For our first installation, we’re checking in with the founder of Heroic.
“Other side of the table” is a series by User Interviews. This week we’re featuring one of our favorite design strategists, Geordie Kaytes, who has done a little bit of everything in his career. He has just embarked on a new venture to help organizations manage the difficult transition of becoming more design driven.
Let’s get started with the basics, can you tell us a bit about yourself? Where you live, hobbies, family, etc.
I live in Salem, MA with my wife Janna and dog Opie, who is currently sitting on my feet. We spend most of our free time exploring the North Shore and going to events where we’re the youngest people there by 40 years.
What’s your current role and how did you get there?
I’ve recently started a new company called Heroic, where we’re helping companies make the big organizational changes needed to become truly design-driven. Up until recently, I was Director of Strategy at Fresh Tilled Soil, a UX design firm in Watertown, MA. Think of Heroic as “teaching you to fish”, and Fresh Tilled Soil as “serving you the sushi”. Each is valuable in different ways, but at this point in my career I’m more interested in creating permanent change at the company level than I am in directly designing more digital products.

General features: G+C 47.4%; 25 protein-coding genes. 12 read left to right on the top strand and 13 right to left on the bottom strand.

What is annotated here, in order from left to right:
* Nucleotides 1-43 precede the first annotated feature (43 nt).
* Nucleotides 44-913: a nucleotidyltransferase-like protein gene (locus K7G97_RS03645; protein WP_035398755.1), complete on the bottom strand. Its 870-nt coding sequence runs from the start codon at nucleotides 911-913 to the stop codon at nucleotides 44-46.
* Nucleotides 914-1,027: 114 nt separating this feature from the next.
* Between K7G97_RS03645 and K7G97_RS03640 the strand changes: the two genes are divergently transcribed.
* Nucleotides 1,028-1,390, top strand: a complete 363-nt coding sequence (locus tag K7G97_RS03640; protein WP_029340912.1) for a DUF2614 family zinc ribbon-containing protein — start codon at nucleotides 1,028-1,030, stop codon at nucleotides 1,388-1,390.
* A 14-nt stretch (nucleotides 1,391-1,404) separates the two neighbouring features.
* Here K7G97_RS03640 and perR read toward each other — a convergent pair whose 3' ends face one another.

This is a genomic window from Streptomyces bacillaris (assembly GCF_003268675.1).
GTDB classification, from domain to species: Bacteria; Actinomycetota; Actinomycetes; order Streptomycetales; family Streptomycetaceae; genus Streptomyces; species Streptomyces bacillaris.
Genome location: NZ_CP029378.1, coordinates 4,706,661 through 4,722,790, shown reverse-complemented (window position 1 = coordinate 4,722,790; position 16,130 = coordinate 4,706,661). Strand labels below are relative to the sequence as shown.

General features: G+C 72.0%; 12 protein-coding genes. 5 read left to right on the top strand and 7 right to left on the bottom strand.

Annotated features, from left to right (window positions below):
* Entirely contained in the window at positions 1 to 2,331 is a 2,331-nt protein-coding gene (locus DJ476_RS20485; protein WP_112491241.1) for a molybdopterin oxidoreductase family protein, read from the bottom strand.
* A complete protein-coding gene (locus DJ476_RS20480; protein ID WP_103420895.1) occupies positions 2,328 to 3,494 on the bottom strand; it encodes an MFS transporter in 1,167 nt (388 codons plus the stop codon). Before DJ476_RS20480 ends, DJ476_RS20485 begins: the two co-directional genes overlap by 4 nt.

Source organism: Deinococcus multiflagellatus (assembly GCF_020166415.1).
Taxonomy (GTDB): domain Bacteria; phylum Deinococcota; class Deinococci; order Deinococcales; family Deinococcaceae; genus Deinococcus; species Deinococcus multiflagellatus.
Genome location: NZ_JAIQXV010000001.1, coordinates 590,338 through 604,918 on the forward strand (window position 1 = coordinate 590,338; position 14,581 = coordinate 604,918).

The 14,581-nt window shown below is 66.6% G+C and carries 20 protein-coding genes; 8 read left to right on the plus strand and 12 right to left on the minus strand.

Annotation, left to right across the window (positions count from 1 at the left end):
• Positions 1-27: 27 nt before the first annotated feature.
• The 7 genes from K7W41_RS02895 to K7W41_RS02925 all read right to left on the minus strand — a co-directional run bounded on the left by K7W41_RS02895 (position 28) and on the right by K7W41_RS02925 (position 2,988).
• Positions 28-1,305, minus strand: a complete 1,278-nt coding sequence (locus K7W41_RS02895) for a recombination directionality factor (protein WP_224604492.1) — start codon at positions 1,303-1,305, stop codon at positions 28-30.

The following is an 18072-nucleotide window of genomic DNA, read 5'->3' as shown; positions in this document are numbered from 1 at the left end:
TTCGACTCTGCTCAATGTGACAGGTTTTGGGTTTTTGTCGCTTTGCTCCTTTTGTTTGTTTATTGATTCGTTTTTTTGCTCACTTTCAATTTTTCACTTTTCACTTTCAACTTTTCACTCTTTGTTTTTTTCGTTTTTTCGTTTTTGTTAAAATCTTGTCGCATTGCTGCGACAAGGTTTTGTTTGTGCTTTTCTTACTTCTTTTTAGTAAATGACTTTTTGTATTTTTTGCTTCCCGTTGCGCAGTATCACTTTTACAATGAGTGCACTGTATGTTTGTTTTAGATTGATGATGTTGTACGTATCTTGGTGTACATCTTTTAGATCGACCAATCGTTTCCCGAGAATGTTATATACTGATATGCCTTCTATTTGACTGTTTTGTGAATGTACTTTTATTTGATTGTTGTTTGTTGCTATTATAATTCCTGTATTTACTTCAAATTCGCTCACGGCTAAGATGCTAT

Switching gears a bit — what’s the best random thing you’ve found on the internet recently (preferably with links)?
My favorite tech analyst recently posted a map of the best place to watch the eclipse from a Waffle House.
And what’s your most useless skill?
Alright, let’s get into it — what is your favorite “war story” from a user research session you were involved in?
We were doing in-lab user testing for the Logan Airport website, and one of our testers asked to use the bathroom. While she was out of our sight, she ransacked the office kitchen and took all the snacks.
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There has been a big surge in “design thinking” recently, how would you like to see that trend continue to evolve?
The first big shift was Agile, where we admitted that we don’t know what the solution looks like until we’ve tried to build it. We’re now trying to layer on Design Thinking, where we admit that we don’t even know what the PROBLEM looks like. I fear that we’ll go down the same cargo-cult path Agile did, where it became highly systematized and the true precepts were forgotten.